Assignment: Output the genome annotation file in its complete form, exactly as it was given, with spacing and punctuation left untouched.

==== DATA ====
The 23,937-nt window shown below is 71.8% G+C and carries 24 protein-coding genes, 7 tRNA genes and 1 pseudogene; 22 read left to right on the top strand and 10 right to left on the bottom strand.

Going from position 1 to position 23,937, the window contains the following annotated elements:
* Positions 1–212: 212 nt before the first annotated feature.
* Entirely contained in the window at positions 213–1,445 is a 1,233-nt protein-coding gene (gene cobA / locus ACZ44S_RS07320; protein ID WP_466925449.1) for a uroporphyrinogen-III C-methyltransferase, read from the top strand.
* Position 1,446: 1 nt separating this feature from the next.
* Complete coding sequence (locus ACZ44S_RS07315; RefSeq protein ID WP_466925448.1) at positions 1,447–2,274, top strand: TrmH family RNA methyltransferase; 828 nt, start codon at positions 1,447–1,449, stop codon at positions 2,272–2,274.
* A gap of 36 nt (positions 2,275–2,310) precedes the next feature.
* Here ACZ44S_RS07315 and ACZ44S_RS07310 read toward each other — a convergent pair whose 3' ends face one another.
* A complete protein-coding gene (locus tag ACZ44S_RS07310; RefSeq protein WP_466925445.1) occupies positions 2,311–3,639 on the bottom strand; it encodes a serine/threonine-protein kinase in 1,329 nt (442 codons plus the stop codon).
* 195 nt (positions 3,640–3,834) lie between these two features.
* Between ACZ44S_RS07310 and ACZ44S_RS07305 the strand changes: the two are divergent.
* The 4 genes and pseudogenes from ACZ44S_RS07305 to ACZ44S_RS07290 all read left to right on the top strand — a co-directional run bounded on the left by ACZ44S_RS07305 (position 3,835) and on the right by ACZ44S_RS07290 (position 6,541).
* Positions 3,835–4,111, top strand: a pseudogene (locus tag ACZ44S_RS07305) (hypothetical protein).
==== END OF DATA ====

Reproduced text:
The 23,937-nt window shown below is 71.8% G+C and carries 24 protein-coding genes, 7 tRNA genes and 1 pseudogene; 22 read left to right on the top strand and 10 right to left on the bottom strand.

Going from position 1 to position 23,937, the window contains the following annotated elements:
* Positions 1–212: 212 nt before the first annotated feature.
* Entirely contained in the window at positions 213–1,445 is a 1,233-nt protein-coding gene (gene cobA / locus ACZ44S_RS07320; protein ID WP_466925449.1) for a uroporphyrinogen-III C-methyltransferase, read from the top strand.
* Position 1,446: 1 nt separating this feature from the next.
* Complete coding sequence (locus ACZ44S_RS07315; RefSeq protein ID WP_466925448.1) at positions 1,447–2,274, top strand: TrmH family RNA methyltransferase; 828 nt, start codon at positions 1,447–1,449, stop codon at positions 2,272–2,274.
* A gap of 36 nt (positions 2,275–2,310) precedes the next feature.
* Here ACZ44S_RS07315 and ACZ44S_RS07310 read toward each other — a convergent pair whose 3' ends face one another.
* A complete protein-coding gene (locus tag ACZ44S_RS07310; RefSeq protein WP_466925445.1) occupies positions 2,311–3,639 on the bottom strand; it encodes a serine/threonine-protein kinase in 1,329 nt (442 codons plus the stop codon).
* 195 nt (positions 3,640–3,834) lie between these two features.
* Between ACZ44S_RS07310 and ACZ44S_RS07305 the strand changes: the two are divergent.
* The 4 genes and pseudogenes from ACZ44S_RS07305 to ACZ44S_RS07290 all read left to right on the top strand — a co-directional run bounded on the left by ACZ44S_RS07305 (position 3,835) and on the right by ACZ44S_RS07290 (position 6,541).
* Positions 3,835–4,111, top strand: a pseudogene (locus tag ACZ44S_RS07305) (hypothetical protein).